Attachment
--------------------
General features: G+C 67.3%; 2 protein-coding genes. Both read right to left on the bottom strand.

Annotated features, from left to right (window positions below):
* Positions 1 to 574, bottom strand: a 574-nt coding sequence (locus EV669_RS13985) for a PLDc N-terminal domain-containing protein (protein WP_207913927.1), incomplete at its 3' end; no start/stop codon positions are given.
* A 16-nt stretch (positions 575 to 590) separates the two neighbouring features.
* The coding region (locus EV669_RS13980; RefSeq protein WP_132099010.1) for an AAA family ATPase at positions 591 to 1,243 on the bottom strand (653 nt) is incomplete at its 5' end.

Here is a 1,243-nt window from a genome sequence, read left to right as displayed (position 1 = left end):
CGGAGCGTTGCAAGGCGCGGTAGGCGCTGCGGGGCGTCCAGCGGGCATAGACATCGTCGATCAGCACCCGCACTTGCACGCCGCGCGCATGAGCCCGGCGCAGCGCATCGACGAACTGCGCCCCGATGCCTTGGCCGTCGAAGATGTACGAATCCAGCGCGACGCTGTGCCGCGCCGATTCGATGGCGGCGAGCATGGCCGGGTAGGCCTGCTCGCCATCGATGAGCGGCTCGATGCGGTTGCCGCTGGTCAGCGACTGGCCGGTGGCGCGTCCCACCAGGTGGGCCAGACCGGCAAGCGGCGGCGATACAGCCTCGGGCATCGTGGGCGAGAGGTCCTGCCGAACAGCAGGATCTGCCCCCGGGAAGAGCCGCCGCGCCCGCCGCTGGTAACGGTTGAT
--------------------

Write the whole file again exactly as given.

General features: G+C 67.3%; 2 protein-coding genes. Both read right to left on the bottom strand.

Annotated features, from left to right (window positions below):
* Positions 1 to 574, bottom strand: a 574-nt coding sequence (locus EV669_RS13985) for a PLDc N-terminal domain-containing protein (protein WP_207913927.1), incomplete at its 3' end; no start/stop codon positions are given.
* A 16-nt stretch (positions 575 to 590) separates the two neighbouring features.
* The coding region (locus EV669_RS13980; RefSeq protein WP_132099010.1) for an AAA family ATPase at positions 591 to 1,243 on the bottom strand (653 nt) is incomplete at its 5' end.

Here is a 1,243-nt window from a genome sequence, read left to right as displayed (position 1 = left end):
CGGAGCGTTGCAAGGCGCGGTAGGCGCTGCGGGGCGTCCAGCGGGCATAGACATCGTCGATCAGCACCCGCACTTGCACGCCGCGCGCATGAGCCCGGCGCAGCGCATCGACGAACTGCGCCCCGATGCCTTGGCCGTCGAAGATGTACGAATCCAGCGCGACGCTGTGCCGCGCCGATTCGATGGCGGCGAGCATGGCCGGGTAGGCCTGCTCGCCATCGATGAGCGGCTCGATGCGGTTGCCGCTGGTCAGCGACTGGCCGGTGGCGCGTCCCACCAGGTGGGCCAGACCGGCAAGCGGCGGCGATACAGCCTCGGGCATCGTGGGCGAGAGGTCCTGCCGAACAGCAGGATCTGCCCCCGGGAAGAGCCGCCGCGCCCGCCGCTGGTAACGGTTGAT